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National Archaeological Museum

National Archaeological Museum (49)

Recently renovated, this museum will take up at least half a day of your time in the Greek capital. And the National Archaeological Museum offers one of the most fascinating collections in the world, especially as far as sculpture is concerned. 

With over one hundred years of history, on its inauguration the museum, which until then was a hotchpotch of collections owned by private individuals, joined other museums, galleries and even scrap metal firms and archaeological sites being excavated. 

In a city that in itself is a real archaeological site, there was an urgent need for a museum like this, in which the pieces are painstakingly sorted and carefully restored. 

The museum opened in 1891, and although prior to this it was on small two floors, the number of rooms it has now and especially the large number of pieces, is truly exceptional. There was a considerable break in its history in which it remained closed from the beginning of World War II  until 1946. Since then, it has been one of the most visited museums in Greece. And there is a good reason for this. 

On the first floor, its collection includes Cycladic, Mycenaean and Archaic art. The white marble figurines dating to 3,000 BC are on display next to the china, silver cups, funerary masks and jewellery belonging to the Mycenaean kings, and Archaic vases with mythological motifs and geometric abstract decorations. 

This is just a taste of the richness of this museum; the main treasure, which makes it one of the most important museums in the world, remains to be seen. It is the collection of sculptures, which reconstructs the evolution of this art form from the 7th century BC to the Byzantium. 

And its recreation is essential, as sculpture is one of the most prominent and sophisticated forms of Greek art. From the rigid statues of Kouroi, busts with minimal expressions and a halo of mystery shrouded in the familiar "Archaic smile" to the twisted and melodramatic sculptures from the Hellenistic period, the National Archaeological Museum showcases all eras in sculpture. Gods, heroes, governors and athletes are represented in Archaic, Classical and Hellenistic form. Thus, somewhere between the latter two stages of Greek sculpture, pay special attention to the Child of Marathon, a Greek bronze discovered on the seabed and that reflects its own unique form of Classicism,  breaking free from constraints into a longer and more exaggerated movement; a fact that was exacerbated during the Hellenistic period.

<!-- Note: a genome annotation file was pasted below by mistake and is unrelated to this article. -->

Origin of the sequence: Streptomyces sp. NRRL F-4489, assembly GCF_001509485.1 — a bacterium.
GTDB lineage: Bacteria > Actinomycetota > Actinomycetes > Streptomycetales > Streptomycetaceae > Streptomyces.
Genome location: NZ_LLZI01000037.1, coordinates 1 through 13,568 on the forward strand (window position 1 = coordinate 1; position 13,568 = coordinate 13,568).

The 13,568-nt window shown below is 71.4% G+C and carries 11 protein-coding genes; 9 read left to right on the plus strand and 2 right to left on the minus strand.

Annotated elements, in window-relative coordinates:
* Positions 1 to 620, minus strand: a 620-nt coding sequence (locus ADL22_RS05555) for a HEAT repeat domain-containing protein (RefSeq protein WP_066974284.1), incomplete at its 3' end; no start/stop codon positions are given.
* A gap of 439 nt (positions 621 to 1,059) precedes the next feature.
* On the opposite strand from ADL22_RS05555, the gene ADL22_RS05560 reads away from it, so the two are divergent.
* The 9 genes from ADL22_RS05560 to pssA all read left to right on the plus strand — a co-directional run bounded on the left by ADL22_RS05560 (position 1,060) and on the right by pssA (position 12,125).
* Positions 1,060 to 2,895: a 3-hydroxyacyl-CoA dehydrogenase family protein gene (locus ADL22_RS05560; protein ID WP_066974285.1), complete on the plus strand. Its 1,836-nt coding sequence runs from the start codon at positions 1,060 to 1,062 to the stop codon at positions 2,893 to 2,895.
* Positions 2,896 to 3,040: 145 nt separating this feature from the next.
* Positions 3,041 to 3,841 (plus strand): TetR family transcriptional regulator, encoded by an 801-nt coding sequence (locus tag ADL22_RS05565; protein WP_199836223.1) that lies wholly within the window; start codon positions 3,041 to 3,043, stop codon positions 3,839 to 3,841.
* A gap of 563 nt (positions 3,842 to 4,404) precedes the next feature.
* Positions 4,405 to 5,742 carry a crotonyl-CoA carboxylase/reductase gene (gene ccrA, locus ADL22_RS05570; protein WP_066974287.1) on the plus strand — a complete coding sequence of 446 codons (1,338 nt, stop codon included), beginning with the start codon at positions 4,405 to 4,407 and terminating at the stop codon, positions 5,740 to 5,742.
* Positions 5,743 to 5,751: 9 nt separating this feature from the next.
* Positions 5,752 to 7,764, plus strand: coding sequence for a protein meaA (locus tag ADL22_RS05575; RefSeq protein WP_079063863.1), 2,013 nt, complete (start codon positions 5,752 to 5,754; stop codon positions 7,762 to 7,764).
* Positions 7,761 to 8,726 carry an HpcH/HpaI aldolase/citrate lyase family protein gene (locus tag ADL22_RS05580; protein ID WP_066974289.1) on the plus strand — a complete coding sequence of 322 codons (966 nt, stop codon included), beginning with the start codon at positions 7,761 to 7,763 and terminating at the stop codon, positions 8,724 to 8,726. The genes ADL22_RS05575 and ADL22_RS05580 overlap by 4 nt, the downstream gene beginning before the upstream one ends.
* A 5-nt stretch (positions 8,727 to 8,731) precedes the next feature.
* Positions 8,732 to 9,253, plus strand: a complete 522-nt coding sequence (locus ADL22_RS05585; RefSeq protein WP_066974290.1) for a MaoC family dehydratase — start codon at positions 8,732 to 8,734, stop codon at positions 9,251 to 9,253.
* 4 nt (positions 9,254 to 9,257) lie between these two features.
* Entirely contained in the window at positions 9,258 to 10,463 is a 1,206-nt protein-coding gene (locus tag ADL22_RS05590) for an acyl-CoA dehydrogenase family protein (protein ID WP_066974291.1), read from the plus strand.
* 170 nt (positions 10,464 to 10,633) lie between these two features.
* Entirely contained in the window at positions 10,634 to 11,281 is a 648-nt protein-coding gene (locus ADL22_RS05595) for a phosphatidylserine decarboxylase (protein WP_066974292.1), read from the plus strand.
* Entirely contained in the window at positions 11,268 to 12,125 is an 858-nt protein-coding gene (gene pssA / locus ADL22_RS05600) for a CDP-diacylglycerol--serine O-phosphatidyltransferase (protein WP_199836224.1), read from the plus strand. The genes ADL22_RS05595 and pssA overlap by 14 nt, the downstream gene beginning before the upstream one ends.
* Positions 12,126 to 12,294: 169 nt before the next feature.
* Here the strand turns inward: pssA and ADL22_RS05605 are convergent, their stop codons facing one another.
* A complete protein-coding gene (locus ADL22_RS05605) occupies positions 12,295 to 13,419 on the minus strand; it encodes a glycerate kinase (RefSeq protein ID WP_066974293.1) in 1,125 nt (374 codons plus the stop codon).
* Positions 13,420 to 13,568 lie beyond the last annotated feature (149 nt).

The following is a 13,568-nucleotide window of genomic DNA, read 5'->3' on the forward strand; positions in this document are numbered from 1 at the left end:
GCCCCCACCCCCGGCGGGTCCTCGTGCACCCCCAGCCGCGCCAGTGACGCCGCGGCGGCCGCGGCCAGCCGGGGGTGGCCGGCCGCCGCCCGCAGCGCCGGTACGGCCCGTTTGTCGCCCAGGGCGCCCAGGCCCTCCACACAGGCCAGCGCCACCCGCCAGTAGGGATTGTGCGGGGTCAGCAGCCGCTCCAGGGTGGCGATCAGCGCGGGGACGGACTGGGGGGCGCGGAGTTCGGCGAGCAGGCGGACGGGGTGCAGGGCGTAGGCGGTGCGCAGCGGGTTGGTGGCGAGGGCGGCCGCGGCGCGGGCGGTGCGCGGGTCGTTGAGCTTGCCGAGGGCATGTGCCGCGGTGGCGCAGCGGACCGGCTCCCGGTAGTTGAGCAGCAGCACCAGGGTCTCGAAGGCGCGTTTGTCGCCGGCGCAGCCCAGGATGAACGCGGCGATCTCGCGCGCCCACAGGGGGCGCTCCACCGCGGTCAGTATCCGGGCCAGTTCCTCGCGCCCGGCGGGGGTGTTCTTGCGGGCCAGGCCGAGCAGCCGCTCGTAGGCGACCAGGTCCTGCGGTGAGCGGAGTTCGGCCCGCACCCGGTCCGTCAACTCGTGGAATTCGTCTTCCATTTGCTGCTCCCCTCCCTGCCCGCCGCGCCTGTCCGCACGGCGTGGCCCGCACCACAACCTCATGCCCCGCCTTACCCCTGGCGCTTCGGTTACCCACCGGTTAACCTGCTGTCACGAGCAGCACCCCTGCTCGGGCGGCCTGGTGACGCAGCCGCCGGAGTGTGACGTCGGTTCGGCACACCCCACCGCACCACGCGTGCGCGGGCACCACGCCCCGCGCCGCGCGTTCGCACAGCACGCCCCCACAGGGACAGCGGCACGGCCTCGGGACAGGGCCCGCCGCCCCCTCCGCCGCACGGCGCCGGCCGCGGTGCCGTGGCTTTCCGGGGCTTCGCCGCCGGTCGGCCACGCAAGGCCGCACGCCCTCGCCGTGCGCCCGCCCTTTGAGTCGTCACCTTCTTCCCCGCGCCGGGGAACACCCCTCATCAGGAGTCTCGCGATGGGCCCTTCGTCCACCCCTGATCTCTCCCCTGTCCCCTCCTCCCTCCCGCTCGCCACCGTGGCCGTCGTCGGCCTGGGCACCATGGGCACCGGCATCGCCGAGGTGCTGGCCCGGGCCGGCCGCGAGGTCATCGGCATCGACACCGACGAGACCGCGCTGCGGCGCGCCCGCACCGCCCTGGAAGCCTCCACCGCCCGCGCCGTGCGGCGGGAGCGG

While the ground floor contains the main body of the museum's collection as well as its most famous pieces, don't miss the first floor; it has very interesting galleries. 

This applies to the collection of ceramics. There are many, many pieces in the display cabinets in this section but above all, more than the number of objects, the real value is in the high quality of the collections. Designs that seem current and intact terracotta paintings reveal the importance of this art in the Hellenic country. 

Thira frescoes can also be admired on this floor, found on the island of the same name, in Santorini. Legend says that these frescoes came from the mythical Atlantis, but obviously there is nothing to confirm it. The refinement and sophistication of these frescoes reveals the art that evolved on the islands in the Minoan Era, in the 15th century BC. 

If archaeological remains scattered throughout the city fascinate you and take your mind back into the past, just step one foot into this museum. Its organised arrangement as well as the practical information offered on information panels, brochures and audiovisual media, as well as the priceless collection, makes the National Archaeological Museum a must-visit.

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